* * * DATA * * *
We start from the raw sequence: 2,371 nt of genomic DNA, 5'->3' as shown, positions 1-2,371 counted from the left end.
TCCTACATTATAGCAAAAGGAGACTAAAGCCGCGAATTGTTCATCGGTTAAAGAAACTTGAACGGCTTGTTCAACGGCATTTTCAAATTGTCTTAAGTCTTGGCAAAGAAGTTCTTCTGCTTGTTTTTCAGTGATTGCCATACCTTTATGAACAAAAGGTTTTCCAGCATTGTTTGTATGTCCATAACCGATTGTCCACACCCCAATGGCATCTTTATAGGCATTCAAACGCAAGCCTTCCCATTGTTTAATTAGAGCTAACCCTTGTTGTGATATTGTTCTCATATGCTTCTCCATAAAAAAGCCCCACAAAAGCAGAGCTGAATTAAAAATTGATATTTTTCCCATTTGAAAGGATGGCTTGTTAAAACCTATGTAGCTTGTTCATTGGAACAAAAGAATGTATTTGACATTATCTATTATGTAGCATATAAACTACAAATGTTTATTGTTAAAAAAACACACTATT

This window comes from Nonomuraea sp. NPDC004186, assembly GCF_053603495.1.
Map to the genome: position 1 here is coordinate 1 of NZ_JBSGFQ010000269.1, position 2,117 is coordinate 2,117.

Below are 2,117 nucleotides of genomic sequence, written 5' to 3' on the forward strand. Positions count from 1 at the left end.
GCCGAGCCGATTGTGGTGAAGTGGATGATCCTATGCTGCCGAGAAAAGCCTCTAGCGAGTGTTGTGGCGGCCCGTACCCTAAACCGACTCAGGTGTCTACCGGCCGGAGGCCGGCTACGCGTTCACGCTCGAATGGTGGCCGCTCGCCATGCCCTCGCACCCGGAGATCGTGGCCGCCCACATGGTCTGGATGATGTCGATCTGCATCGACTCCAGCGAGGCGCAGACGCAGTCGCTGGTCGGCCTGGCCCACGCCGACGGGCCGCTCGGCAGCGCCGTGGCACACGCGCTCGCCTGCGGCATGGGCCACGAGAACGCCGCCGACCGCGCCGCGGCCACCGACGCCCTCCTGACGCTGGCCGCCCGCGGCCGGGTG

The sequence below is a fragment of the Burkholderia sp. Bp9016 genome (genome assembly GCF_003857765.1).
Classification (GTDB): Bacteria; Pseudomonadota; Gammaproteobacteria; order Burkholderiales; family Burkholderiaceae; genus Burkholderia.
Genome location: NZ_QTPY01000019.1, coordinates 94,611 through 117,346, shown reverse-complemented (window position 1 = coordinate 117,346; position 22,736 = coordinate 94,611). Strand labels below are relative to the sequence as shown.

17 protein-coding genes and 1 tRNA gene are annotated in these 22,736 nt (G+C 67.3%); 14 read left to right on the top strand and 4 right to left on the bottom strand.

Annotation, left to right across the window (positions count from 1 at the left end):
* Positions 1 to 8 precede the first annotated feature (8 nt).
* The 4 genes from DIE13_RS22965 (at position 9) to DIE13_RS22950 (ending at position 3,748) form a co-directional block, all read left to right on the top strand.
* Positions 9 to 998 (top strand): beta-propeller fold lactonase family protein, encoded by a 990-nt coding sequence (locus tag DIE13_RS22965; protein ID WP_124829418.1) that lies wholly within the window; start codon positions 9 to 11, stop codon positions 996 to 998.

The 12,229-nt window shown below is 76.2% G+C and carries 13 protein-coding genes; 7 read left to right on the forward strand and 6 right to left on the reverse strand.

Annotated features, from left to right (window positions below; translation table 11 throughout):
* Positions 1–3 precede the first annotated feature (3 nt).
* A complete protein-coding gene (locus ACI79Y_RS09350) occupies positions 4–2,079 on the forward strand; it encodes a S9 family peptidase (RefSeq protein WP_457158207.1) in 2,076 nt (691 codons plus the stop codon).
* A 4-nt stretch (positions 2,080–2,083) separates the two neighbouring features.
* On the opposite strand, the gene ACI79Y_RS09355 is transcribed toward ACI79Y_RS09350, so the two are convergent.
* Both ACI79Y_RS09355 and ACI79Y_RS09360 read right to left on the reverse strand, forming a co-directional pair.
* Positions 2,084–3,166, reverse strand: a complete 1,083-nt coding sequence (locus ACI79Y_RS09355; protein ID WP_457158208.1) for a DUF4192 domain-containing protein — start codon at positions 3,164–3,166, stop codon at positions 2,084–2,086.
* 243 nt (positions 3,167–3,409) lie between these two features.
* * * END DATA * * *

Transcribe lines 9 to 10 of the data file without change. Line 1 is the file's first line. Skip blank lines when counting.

Genome location: NZ_QTPY01000019.1, coordinates 94,611 through 117,346, shown reverse-complemented (window position 1 = coordinate 117,346; position 22,736 = coordinate 94,611). Strand labels below are relative to the sequence as shown.

17 protein-coding genes and 1 tRNA gene are annotated in these 22,736 nt (G+C 67.3%); 14 read left to right on the top strand and 4 right to left on the bottom strand.